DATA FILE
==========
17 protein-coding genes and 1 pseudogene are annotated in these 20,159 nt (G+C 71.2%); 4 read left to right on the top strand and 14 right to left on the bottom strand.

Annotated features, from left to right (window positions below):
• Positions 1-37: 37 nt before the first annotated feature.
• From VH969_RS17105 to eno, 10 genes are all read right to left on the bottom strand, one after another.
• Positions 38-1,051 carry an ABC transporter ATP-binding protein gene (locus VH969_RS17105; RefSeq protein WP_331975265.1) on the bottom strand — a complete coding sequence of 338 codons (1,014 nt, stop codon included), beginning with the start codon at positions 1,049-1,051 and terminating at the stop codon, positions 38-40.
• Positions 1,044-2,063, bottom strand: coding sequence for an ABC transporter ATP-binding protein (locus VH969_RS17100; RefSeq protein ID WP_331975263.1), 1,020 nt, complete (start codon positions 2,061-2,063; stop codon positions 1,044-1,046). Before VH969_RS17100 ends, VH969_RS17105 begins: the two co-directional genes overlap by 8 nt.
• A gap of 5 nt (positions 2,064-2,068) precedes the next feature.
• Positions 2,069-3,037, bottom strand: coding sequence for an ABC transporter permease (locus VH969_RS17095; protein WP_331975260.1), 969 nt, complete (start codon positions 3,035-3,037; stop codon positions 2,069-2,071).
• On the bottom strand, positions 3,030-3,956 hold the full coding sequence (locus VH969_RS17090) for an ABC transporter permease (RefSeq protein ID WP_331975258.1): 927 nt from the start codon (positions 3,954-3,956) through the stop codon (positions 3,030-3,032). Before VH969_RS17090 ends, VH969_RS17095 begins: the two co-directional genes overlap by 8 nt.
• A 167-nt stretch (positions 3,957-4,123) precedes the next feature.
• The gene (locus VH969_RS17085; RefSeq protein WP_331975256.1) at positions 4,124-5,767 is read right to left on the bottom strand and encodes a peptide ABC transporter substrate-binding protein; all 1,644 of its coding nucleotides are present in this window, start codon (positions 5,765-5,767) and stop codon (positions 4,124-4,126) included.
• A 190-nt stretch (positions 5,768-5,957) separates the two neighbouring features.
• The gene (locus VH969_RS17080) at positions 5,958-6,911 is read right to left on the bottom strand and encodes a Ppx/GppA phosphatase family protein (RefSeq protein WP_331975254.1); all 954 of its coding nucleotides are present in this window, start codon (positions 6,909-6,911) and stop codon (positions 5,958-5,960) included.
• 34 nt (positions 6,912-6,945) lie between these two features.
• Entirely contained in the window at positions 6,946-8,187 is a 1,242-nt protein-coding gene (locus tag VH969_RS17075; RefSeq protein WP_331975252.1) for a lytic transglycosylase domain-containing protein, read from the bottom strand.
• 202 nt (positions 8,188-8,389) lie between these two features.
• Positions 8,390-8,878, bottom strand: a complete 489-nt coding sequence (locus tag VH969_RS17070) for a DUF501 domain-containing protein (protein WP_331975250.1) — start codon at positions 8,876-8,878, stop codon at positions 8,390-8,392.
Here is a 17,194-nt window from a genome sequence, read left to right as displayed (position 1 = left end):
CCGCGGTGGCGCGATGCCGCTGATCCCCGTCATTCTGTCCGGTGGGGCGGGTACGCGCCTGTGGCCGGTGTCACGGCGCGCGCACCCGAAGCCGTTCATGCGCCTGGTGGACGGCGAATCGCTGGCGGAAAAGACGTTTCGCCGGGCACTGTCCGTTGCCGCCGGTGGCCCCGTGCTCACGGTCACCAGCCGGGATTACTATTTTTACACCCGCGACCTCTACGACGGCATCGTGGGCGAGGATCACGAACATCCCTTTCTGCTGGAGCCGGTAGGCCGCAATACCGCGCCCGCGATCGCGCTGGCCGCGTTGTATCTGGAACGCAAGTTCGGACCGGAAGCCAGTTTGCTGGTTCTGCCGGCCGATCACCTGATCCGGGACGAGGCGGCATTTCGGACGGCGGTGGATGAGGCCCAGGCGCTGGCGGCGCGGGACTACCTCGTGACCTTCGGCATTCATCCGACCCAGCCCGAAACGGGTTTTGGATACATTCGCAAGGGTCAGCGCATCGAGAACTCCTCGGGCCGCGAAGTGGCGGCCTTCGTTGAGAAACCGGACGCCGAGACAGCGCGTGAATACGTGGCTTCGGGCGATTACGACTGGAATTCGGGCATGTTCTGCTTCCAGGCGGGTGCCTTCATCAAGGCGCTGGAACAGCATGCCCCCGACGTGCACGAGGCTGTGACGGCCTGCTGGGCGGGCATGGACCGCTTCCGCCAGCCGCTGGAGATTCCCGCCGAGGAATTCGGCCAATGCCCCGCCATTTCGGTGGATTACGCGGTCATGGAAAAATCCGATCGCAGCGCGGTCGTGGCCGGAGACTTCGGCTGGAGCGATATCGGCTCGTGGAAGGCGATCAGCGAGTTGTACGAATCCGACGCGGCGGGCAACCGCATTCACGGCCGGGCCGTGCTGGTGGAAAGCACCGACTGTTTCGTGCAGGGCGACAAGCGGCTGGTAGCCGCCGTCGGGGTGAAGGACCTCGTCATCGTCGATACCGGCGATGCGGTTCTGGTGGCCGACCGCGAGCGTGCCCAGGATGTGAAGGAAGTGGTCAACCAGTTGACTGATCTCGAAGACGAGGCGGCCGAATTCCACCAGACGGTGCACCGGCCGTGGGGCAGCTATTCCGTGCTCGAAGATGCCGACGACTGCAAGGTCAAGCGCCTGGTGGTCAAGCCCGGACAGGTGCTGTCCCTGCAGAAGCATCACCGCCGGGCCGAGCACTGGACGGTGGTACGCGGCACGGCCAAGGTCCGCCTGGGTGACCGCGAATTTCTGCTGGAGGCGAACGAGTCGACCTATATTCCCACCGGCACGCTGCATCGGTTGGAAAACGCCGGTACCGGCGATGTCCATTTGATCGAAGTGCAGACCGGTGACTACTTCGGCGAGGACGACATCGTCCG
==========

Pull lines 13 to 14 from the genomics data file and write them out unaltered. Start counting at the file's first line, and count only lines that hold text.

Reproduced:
• The gene (locus VH969_RS17080) at positions 5,958-6,911 is read right to left on the bottom strand and encodes a Ppx/GppA phosphatase family protein (RefSeq protein WP_331975254.1); all 954 of its coding nucleotides are present in this window, start codon (positions 6,909-6,911) and stop codon (positions 5,958-5,960) included.
• 34 nt (positions 6,912-6,945) lie between these two features.